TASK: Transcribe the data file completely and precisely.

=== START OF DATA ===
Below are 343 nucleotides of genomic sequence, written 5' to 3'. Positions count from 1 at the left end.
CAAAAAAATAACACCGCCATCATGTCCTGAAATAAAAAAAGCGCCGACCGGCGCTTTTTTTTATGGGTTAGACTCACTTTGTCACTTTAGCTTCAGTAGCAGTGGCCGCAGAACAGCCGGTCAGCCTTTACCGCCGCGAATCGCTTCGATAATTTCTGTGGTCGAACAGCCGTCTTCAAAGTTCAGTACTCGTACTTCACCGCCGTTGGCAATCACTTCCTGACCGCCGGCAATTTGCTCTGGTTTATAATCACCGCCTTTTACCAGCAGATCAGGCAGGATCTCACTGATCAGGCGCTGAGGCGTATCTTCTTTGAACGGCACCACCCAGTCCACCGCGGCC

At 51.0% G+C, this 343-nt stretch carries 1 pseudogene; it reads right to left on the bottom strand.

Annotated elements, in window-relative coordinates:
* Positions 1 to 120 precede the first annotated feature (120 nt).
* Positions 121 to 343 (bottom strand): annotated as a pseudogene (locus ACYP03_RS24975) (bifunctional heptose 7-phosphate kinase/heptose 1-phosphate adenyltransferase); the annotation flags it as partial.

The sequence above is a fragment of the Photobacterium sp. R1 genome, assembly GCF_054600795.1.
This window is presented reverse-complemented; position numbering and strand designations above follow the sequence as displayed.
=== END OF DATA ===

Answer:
Below are 343 nucleotides of genomic sequence, written 5' to 3'. Positions count from 1 at the left end.
CAAAAAAATAACACCGCCATCATGTCCTGAAATAAAAAAAGCGCCGACCGGCGCTTTTTTTTATGGGTTAGACTCACTTTGTCACTTTAGCTTCAGTAGCAGTGGCCGCAGAACAGCCGGTCAGCCTTTACCGCCGCGAATCGCTTCGATAATTTCTGTGGTCGAACAGCCGTCTTCAAAGTTCAGTACTCGTACTTCACCGCCGTTGGCAATCACTTCCTGACCGCCGGCAATTTGCTCTGGTTTATAATCACCGCCTTTTACCAGCAGATCAGGCAGGATCTCACTGATCAGGCGCTGAGGCGTATCTTCTTTGAACGGCACCACCCAGTCCACCGCGGCC

At 51.0% G+C, this 343-nt stretch carries 1 pseudogene; it reads right to left on the bottom strand.

Annotated elements, in window-relative coordinates:
* Positions 1 to 120 precede the first annotated feature (120 nt).
* Positions 121 to 343 (bottom strand): annotated as a pseudogene (locus ACYP03_RS24975) (bifunctional heptose 7-phosphate kinase/heptose 1-phosphate adenyltransferase); the annotation flags it as partial.

The sequence above is a fragment of the Photobacterium sp. R1 genome, assembly GCF_054600795.1.
This window is presented reverse-complemented; position numbering and strand designations above follow the sequence as displayed.